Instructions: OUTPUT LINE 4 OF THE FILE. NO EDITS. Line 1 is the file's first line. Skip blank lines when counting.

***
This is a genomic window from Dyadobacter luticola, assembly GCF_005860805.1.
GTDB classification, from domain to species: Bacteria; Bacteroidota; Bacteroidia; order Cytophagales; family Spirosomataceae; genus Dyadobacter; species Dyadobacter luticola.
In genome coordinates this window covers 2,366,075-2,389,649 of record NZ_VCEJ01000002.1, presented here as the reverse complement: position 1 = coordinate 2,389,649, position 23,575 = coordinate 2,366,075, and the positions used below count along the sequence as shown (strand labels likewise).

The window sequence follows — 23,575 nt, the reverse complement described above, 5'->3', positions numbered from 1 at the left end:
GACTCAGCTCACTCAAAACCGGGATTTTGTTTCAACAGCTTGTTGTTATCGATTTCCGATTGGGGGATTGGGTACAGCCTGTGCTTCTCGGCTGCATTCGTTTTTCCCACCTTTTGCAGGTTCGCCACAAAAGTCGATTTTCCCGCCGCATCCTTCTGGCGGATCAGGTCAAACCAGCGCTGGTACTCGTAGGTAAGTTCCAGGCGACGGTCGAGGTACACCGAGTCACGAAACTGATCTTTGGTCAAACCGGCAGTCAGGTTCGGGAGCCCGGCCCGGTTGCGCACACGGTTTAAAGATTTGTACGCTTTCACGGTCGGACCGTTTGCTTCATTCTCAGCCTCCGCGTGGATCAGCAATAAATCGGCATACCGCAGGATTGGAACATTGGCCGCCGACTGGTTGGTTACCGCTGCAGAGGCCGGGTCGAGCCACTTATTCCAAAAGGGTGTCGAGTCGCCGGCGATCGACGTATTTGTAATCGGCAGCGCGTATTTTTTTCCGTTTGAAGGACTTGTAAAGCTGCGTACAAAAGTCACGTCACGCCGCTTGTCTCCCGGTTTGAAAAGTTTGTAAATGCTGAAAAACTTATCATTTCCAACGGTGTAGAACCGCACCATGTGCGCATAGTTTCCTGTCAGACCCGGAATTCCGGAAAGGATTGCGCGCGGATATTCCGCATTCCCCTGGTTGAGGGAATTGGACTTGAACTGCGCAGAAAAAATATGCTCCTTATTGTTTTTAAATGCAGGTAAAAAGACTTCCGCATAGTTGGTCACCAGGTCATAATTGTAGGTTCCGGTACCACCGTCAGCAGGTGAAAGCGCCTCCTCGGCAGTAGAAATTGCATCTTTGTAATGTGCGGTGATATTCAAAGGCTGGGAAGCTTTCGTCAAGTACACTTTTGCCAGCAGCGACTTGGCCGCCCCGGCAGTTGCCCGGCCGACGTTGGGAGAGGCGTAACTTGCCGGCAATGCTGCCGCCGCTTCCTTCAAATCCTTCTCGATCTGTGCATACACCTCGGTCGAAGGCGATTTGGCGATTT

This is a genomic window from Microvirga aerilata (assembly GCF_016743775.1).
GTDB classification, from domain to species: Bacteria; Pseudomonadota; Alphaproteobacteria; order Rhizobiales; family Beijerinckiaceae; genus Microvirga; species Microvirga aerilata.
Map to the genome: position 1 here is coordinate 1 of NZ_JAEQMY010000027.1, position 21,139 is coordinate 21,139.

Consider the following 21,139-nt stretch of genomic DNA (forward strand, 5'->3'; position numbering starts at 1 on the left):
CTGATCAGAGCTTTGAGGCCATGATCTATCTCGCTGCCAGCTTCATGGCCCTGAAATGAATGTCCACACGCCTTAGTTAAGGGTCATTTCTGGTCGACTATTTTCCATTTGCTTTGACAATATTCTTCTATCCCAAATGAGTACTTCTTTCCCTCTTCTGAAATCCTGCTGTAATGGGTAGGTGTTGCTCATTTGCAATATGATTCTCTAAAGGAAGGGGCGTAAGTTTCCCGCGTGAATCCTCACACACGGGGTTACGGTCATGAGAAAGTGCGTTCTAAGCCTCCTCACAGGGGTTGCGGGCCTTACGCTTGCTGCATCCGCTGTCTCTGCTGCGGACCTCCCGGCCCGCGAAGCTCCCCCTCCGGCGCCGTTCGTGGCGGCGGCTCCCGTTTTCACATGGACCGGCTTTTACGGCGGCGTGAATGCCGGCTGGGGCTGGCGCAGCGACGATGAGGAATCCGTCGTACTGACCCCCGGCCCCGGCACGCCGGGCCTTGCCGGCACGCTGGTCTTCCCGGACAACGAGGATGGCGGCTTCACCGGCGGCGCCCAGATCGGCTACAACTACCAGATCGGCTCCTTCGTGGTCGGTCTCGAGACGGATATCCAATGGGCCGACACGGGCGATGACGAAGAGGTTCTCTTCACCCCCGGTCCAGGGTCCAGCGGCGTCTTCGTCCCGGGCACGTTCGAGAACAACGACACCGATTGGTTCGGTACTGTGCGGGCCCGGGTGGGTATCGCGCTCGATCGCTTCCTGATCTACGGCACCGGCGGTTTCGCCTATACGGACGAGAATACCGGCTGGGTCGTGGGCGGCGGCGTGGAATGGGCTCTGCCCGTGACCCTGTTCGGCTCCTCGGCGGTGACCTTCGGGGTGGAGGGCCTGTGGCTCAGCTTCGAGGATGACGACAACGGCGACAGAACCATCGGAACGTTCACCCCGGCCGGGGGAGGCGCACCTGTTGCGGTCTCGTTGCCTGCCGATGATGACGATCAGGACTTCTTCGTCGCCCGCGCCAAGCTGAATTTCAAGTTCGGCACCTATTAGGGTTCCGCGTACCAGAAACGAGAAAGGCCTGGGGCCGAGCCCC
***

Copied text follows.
The window sequence follows — 23,575 nt, the reverse complement described above, 5'->3', positions numbered from 1 at the left end: